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The White Raccoon

Updated on November 24, 2017


Most wild caught animals are not albino (completely without pigment--discussed below) but leucistic (greatly reduced pigment). If you look at examples of pale raccoons they often have a faint mask, or an all over orange tint.

Prominent phonograph retailer Zimmerman reports that the15-pound white raccoon (Procyon lotor) shown below was captured in the town of Peru, Indiana. Many other pictures of this phenomenon are more recent. Low pigment is a recessive gene, so there are probably more white raccoon around now as fragmented environments lead to increased inbreeding.

Picture above is from the collection of H E Zimmerman, a collector of curious and unusual things including photographs of freak animals of various sorts. The photograph is market "Griffin Studio Monroe LA". Zimmerman sold single photos and sets.
Picture above is from the collection of H E Zimmerman, a collector of curious and unusual things including photographs of freak animals of various sorts. The photograph is market "Griffin Studio Monroe LA". Zimmerman sold single photos and sets.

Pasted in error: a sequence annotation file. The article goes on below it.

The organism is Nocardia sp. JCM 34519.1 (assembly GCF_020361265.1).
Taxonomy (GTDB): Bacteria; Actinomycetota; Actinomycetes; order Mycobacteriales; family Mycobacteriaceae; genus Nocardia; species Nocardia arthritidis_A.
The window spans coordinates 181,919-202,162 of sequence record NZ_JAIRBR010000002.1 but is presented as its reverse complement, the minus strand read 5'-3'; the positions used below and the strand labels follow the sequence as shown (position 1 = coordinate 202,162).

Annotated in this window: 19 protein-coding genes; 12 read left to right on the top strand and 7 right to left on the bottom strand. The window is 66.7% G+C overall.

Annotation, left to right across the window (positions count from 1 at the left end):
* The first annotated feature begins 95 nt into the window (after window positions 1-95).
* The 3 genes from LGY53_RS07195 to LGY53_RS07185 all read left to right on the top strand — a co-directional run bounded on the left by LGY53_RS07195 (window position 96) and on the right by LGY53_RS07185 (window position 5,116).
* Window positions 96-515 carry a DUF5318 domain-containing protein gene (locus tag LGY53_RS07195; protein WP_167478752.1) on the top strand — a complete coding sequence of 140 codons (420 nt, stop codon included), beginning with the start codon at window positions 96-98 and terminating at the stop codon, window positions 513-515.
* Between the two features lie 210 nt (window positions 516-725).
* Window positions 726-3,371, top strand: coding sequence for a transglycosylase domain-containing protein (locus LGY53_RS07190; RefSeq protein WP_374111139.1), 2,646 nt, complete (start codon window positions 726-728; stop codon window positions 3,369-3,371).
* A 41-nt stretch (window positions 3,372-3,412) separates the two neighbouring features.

Blonde Raccoons

Raccoons that are paler than usual but still have some pigment or other normal raccoon markings are often referred to as "blonde raccoons". This is simply a particular expression of leucism.

Photographed in Florida (2002)
Photographed in Florida (2002) | Source


A smaller proportion of pallid raccoons are true albinos, with no pigment--this is shown by having a pure white coat and pink eyes, as shown below.

White raccoon from wildlife refuge (2007)
White raccoon from wildlife refuge (2007) | Source

Full albinism has been shown to occur as a recessive trait in raccoons due to two different mutations.

Other Examples:


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    • psycheskinner profile imageAUTHOR

      Penny Skinner 

      7 years ago

      Wow, I would like to see that.

    • pestcontrolproduc profile image


      7 years ago

      If you ever want to see white raccoons in their native habitat--that is, their native habitat where they can actually survive--head for the Florida Keys. On some of the smaller islands there are relatively large colonies of albino, white, and white-ish raccoons that have almost no natural predators.

    • Eiddwen profile image


      8 years ago from Wales

      I have to admit that I hadn't heard of a white Racoon so thnaks for introducing us.

      Here's to so many more to share on here;and I award this one with an up up and away !!!

      Take care and enjoy your day.


    • zzron profile image


      8 years ago from Houston, TX.

      Very interesting. Thank you for sharing.

    • DzyMsLizzy profile image

      Liz Elias 

      8 years ago from Oakley, CA

      Interesting, indeed. Albinos in the wild do not usually survive, due to predation, because their coloring makes them stand out instead of being camouflaged.

    • profile image

      Phoebe Pike 

      8 years ago

      Fascinating hub. The creature looks beautiful.


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